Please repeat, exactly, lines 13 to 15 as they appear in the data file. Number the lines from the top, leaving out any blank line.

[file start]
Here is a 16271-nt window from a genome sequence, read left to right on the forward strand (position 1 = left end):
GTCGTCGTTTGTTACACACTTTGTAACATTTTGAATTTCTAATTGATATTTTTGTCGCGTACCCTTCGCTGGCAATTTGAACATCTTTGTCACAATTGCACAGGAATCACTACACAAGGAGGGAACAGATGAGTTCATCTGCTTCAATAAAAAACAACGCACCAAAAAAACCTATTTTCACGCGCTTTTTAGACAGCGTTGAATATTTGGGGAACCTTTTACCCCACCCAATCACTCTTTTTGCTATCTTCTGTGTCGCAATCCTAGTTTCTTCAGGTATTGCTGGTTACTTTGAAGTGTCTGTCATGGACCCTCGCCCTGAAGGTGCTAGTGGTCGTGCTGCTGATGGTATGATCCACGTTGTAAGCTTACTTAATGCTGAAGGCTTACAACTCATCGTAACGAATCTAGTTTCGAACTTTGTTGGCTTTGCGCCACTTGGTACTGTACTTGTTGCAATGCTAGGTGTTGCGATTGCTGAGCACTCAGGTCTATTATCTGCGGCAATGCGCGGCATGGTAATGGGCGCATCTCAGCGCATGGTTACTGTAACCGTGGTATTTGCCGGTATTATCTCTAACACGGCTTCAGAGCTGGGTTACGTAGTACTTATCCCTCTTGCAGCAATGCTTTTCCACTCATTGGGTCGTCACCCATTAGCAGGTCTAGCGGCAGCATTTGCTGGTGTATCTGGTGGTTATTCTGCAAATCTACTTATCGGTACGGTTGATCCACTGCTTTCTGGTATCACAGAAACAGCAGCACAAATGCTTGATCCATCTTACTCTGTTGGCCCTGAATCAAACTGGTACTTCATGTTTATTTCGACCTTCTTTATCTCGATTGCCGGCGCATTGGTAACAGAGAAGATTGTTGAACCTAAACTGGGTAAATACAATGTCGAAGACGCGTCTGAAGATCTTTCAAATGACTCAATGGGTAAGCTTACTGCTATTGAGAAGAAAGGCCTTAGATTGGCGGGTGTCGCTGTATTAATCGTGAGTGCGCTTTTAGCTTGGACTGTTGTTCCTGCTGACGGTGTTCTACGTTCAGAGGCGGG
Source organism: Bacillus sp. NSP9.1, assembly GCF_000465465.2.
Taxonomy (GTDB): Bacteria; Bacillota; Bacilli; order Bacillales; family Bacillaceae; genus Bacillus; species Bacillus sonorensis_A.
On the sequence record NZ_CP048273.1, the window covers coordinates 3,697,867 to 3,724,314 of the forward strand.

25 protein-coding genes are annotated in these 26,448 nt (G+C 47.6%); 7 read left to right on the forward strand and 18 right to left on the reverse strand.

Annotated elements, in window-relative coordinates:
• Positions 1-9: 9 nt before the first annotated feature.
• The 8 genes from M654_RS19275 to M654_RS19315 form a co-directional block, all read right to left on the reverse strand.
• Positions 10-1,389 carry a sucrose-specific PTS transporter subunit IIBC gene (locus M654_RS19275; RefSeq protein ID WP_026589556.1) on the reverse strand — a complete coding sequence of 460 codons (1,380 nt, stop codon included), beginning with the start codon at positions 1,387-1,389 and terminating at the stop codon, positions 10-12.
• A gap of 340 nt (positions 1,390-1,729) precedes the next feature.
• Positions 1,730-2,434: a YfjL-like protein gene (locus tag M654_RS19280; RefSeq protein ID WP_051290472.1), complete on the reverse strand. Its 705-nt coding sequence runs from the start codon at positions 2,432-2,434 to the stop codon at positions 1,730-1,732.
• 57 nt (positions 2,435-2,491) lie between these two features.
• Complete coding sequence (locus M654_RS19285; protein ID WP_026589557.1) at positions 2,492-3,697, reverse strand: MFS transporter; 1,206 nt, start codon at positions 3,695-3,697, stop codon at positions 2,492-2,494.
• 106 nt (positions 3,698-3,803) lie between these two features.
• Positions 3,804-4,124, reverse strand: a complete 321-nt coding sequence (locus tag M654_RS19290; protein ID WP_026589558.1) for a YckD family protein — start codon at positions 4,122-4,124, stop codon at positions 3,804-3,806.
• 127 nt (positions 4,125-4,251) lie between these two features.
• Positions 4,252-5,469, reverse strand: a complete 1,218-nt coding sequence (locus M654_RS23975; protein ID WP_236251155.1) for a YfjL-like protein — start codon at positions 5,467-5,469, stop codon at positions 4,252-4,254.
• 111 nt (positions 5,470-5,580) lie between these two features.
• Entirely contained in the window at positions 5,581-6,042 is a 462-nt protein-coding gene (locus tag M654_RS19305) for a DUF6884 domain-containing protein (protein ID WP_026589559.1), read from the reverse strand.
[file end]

• 57 nt (positions 2,435-2,491) lie between these two features.
• Complete coding sequence (locus M654_RS19285; protein ID WP_026589557.1) at positions 2,492-3,697, reverse strand: MFS transporter; 1,206 nt, start codon at positions 3,695-3,697, stop codon at positions 2,492-2,494.
• 106 nt (positions 3,698-3,803) lie between these two features.